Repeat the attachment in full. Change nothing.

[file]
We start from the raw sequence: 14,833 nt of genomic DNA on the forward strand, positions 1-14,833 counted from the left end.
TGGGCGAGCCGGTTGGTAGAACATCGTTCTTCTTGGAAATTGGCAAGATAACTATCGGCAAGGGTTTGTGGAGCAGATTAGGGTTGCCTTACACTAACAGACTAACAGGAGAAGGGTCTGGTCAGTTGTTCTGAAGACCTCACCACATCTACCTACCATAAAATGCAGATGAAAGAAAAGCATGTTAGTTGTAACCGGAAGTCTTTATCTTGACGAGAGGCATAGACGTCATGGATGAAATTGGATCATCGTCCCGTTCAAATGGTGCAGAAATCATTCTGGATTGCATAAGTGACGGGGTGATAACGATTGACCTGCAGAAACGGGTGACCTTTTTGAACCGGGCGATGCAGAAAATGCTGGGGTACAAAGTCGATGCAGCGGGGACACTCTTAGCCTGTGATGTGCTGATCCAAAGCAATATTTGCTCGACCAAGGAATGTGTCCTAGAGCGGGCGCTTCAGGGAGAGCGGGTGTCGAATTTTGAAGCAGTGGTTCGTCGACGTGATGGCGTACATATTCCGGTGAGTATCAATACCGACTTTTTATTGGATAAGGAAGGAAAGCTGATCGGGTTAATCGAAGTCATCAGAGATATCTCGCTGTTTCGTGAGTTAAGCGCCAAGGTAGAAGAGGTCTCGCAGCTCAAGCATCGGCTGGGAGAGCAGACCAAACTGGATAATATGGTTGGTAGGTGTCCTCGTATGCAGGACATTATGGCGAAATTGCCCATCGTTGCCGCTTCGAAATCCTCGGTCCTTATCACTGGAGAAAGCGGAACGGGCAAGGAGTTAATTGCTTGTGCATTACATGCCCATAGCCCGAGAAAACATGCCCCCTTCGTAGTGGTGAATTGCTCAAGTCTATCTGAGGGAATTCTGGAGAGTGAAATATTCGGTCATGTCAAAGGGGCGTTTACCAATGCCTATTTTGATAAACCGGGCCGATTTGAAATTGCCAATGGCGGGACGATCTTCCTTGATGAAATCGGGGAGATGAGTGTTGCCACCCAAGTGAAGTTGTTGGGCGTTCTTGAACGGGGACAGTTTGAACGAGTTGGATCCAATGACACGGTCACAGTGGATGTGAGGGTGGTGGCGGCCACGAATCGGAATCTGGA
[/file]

We start from the raw sequence: 14,833 nt of genomic DNA on the forward strand, positions 1-14,833 counted from the left end.
TGGGCGAGCCGGTTGGTAGAACATCGTTCTTCTTGGAAATTGGCAAGATAACTATCGGCAAGGGTTTGTGGAGCAGATTAGGGTTGCCTTACACTAACAGACTAACAGGAGAAGGGTCTGGTCAGTTGTTCTGAAGACCTCACCACATCTACCTACCATAAAATGCAGATGAAAGAAAAGCATGTTAGTTGTAACCGGAAGTCTTTATCTTGACGAGAGGCATAGACGTCATGGATGAAATTGGATCATCGTCCCGTTCAAATGGTGCAGAAATCATTCTGGATTGCATAAGTGACGGGGTGATAACGATTGACCTGCAGAAACGGGTGACCTTTTTGAACCGGGCGATGCAGAAAATGCTGGGGTACAAAGTCGATGCAGCGGGGACACTCTTAGCCTGTGATGTGCTGATCCAAAGCAATATTTGCTCGACCAAGGAATGTGTCCTAGAGCGGGCGCTTCAGGGAGAGCGGGTGTCGAATTTTGAAGCAGTGGTTCGTCGACGTGATGGCGTACATATTCCGGTGAGTATCAATACCGACTTTTTATTGGATAAGGAAGGAAAGCTGATCGGGTTAATCGAAGTCATCAGAGATATCTCGCTGTTTCGTGAGTTAAGCGCCAAGGTAGAAGAGGTCTCGCAGCTCAAGCATCGGCTGGGAGAGCAGACCAAACTGGATAATATGGTTGGTAGGTGTCCTCGTATGCAGGACATTATGGCGAAATTGCCCATCGTTGCCGCTTCGAAATCCTCGGTCCTTATCACTGGAGAAAGCGGAACGGGCAAGGAGTTAATTGCTTGTGCATTACATGCCCATAGCCCGAGAAAACATGCCCCCTTCGTAGTGGTGAATTGCTCAAGTCTATCTGAGGGAATTCTGGAGAGTGAAATATTCGGTCATGTCAAAGGGGCGTTTACCAATGCCTATTTTGATAAACCGGGCCGATTTGAAATTGCCAATGGCGGGACGATCTTCCTTGATGAAATCGGGGAGATGAGTGTTGCCACCCAAGTGAAGTTGTTGGGCGTTCTTGAACGGGGACAGTTTGAACGAGTTGGATCCAATGACACGGTCACAGTGGATGTGAGGGTGGTGGCGGCCACGAATCGGAATCTGGA